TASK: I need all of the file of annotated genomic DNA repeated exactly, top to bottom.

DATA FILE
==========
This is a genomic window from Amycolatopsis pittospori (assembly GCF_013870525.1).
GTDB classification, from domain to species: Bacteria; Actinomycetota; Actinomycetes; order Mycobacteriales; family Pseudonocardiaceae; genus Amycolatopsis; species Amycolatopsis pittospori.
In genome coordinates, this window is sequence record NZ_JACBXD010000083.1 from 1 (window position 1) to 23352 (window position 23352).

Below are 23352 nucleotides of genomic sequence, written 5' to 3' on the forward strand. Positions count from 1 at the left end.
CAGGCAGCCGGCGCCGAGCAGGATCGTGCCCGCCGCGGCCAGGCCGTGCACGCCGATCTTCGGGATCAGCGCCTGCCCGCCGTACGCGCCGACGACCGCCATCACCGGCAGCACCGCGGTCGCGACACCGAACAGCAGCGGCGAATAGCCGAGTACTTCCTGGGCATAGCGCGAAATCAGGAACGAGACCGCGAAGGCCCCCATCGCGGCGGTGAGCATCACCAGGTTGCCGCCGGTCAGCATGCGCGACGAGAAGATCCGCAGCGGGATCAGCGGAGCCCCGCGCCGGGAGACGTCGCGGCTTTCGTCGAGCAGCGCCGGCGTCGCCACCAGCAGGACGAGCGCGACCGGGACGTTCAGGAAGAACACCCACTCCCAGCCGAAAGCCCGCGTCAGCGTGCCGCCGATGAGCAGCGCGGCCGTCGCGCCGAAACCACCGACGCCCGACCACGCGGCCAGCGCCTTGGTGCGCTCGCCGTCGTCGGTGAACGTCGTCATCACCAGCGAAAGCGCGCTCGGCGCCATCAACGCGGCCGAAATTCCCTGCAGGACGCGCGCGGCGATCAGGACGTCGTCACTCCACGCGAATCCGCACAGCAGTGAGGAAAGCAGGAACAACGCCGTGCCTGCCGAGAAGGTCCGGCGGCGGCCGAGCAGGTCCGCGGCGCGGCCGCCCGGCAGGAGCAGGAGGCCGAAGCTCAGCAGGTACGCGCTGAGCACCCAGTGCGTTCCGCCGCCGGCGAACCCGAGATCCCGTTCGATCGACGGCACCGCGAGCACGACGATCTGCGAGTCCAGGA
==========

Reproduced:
This is a genomic window from Amycolatopsis pittospori (assembly GCF_013870525.1).
GTDB classification, from domain to species: Bacteria; Actinomycetota; Actinomycetes; order Mycobacteriales; family Pseudonocardiaceae; genus Amycolatopsis; species Amycolatopsis pittospori.
In genome coordinates, this window is sequence record NZ_JACBXD010000083.1 from 1 (window position 1) to 23352 (window position 23352).

Below are 23352 nucleotides of genomic sequence, written 5' to 3' on the forward strand. Positions count from 1 at the left end.
CAGGCAGCCGGCGCCGAGCAGGATCGTGCCCGCCGCGGCCAGGCCGTGCACGCCGATCTTCGGGATCAGCGCCTGCCCGCCGTACGCGCCGACGACCGCCATCACCGGCAGCACCGCGGTCGCGACACCGAACAGCAGCGGCGAATAGCCGAGTACTTCCTGGGCATAGCGCGAAATCAGGAACGAGACCGCGAAGGCCCCCATCGCGGCGGTGAGCATCACCAGGTTGCCGCCGGTCAGCATGCGCGACGAGAAGATCCGCAGCGGGATCAGCGGAGCCCCGCGCCGGGAGACGTCGCGGCTTTCGTCGAGCAGCGCCGGCGTCGCCACCAGCAGGACGAGCGCGACCGGGACGTTCAGGAAGAACACCCACTCCCAGCCGAAAGCCCGCGTCAGCGTGCCGCCGATGAGCAGCGCGGCCGTCGCGCCGAAACCACCGACGCCCGACCACGCGGCCAGCGCCTTGGTGCGCTCGCCGTCGTCGGTGAACGTCGTCATCACCAGCGAAAGCGCGCTCGGCGCCATCAACGCGGCCGAAATTCCCTGCAGGACGCGCGCGGCGATCAGGACGTCGTCACTCCACGCGAATCCGCACAGCAGTGAGGAAAGCAGGAACAACGCCGTGCCTGCCGAGAAGGTCCGGCGGCGGCCGAGCAGGTCCGCGGCGCGGCCGCCCGGCAGGAGCAGGAGGCCGAAGCTCAGCAGGTACGCGCTGAGCACCCAGTGCGTTCCGCCGCCGGCGAACCCGAGATCCCGTTCGATCGACGGCACCGCGAGCACGACGATCTGCGAGTCCAGGA